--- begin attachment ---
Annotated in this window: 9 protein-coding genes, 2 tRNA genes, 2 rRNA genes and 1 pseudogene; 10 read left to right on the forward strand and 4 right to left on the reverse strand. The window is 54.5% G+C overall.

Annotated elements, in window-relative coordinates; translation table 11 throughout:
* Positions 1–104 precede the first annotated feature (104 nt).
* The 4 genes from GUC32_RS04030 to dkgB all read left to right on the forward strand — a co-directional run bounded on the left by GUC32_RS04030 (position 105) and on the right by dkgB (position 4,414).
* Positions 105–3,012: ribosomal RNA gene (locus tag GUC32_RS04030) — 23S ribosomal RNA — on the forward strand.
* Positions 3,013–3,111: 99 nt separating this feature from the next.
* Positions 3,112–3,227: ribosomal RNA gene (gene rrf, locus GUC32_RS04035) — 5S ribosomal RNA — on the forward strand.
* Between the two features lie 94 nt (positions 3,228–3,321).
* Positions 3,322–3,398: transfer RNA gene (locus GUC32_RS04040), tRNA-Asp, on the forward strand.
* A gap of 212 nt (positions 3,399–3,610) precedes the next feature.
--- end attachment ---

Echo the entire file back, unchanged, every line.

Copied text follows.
Annotated in this window: 9 protein-coding genes, 2 tRNA genes, 2 rRNA genes and 1 pseudogene; 10 read left to right on the forward strand and 4 right to left on the reverse strand. The window is 54.5% G+C overall.

Annotated elements, in window-relative coordinates; translation table 11 throughout:
* Positions 1–104 precede the first annotated feature (104 nt).
* The 4 genes from GUC32_RS04030 to dkgB all read left to right on the forward strand — a co-directional run bounded on the left by GUC32_RS04030 (position 105) and on the right by dkgB (position 4,414).
* Positions 105–3,012: ribosomal RNA gene (locus tag GUC32_RS04030) — 23S ribosomal RNA — on the forward strand.
* Positions 3,013–3,111: 99 nt separating this feature from the next.
* Positions 3,112–3,227: ribosomal RNA gene (gene rrf, locus GUC32_RS04035) — 5S ribosomal RNA — on the forward strand.
* Between the two features lie 94 nt (positions 3,228–3,321).
* Positions 3,322–3,398: transfer RNA gene (locus GUC32_RS04040), tRNA-Asp, on the forward strand.
* A gap of 212 nt (positions 3,399–3,610) precedes the next feature.